John Haffendon, John Berryman (London: Routledge 1982), remarks that the poems of Berryman were ‘teeming with idiomatic and moral risks and raising fascinating problems of form and quotes ‘Friendless in Clare, except Brian Boydell / a Dubliner with no hair / an expressive tenor speaking voice.’ (“Friendless”; here p.1.) Haffenden narrates that, on meeting the reference, he ‘contacted Professor Boydell [whom he knew from his own student days at Trinity College] and form that point on my eagerness to comprehend the life of John Berryman would never be checked’ (p.1).

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Quotations
 There has been a great deal of talk about what attitude a composer should take to his work - he should write for the masses - he should see, inspiration in his country’s folk-song - he should write in the twelve-tone system [...] I think a great deal of the bad music being written to-day is direct result of composers self-consciously adopting some such philosophical ideal which is contrary to their own true nature - even though they may logically have come to the conclusion that it is a good means of expression [...] A haven for characterless technicians is Nationalism - for as long as the fiddling with folksongs is done with reasonable technical assurance, the result is assured of acclaim on a basis of obvious and superficial local flavour [...] There is nothing intrinsically wrong with nationalisms, or most of the other “isms” and systems; they are merely means of expression. The important thing is that whoever make, use of them, must have something to say [...]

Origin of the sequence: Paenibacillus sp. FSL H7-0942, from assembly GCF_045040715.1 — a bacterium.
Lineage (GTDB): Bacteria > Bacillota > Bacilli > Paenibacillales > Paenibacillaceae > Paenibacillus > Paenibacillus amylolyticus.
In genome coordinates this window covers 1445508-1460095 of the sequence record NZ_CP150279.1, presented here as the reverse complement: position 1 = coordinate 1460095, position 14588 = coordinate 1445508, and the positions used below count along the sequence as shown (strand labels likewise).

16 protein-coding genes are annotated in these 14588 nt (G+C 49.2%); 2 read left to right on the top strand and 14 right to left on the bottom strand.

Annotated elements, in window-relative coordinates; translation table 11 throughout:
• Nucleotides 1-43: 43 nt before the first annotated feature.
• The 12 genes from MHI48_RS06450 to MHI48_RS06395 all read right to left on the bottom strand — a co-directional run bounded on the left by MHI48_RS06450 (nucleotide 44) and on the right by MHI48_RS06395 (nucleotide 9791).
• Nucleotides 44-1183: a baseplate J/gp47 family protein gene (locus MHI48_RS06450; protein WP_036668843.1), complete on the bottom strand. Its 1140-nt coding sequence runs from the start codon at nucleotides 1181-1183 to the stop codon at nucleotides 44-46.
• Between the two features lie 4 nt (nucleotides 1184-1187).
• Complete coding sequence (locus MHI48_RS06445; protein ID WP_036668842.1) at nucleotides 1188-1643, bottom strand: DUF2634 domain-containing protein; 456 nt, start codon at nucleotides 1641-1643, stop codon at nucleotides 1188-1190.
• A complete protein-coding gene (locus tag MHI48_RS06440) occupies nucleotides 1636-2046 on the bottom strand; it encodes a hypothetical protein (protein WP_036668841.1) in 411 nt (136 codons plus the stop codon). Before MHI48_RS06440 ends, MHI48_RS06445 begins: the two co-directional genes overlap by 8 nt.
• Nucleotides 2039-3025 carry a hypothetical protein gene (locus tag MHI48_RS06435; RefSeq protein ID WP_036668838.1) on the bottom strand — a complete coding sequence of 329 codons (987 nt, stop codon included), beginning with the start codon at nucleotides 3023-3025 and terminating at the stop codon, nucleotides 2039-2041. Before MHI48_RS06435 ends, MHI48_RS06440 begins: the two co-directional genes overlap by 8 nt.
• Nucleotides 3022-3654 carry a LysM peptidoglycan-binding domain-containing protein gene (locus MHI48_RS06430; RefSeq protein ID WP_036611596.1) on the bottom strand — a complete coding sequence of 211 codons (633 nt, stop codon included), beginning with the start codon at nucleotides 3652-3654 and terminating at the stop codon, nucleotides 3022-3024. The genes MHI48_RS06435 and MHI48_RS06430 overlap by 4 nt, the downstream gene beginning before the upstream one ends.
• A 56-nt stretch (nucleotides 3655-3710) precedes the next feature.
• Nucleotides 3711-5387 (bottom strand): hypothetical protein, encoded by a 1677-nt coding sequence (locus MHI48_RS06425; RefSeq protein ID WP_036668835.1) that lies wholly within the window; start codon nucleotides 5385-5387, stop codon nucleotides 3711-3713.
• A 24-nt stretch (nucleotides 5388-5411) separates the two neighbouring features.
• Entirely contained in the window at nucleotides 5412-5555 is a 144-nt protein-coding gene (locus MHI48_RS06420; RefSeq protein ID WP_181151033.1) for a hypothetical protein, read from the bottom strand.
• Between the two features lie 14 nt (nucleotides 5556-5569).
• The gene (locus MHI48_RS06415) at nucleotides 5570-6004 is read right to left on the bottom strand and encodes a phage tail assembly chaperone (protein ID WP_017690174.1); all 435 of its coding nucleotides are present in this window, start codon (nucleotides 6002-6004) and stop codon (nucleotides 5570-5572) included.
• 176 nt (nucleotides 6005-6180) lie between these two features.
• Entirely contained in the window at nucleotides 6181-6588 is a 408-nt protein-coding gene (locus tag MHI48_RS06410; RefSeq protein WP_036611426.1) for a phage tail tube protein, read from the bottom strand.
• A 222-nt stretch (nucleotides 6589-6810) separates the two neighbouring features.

Nationalíty, political belíefs, and religion are among the influences which form the character, and the style of music he favours should be an indication of his natural inclination.
 For myself, my enthusiasm for music has always tended towards the sophisticated and intellectual, and the expression of the more profound emotions. Music which demands no effort to seek its message, music which lacks subtlety, or which is concerned with regurgitating popular sentimentality holds little interest for me. Thus, among the giants of the past, Bach is my king; and amongst the moderns I have worshipped at the thrones of Sibelius, and Bartók, and owe a great deal to many smaller figures such as Bloch, Prokofiev, Ilindemith and Alban Berg.
 Perhaps it is my misfortune - but l must accept with honesty the fact that I have never managed to work up any real enthusiasm about folksong - though I am aware that many “turns of phrase” in Irish folksong have captivated me, and come from time to time from my musical pores [...] lt would be highly dishonest of me to sit down and emulate Stanford with an “Irish” Symphony. Nevertheless, my music does, I hope, reflect in a less obvious way the profound effect which a country is bound to have on the character of an individual who is aware of his surroundings.

“Viewpoint” [q.d.] RTÉ Sound Archives [Tape 110MD]; quoted in Richard Pine, The Disappointed Bridge: Ireland and the Post-Colonial World (Cambridge Scholars Publishing 2014), p.174.

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Notes
Hobbies: A sports-car enthusiast, he lost his hair by fire in car-related accident in early manhood and in later life he built organs for relaxation.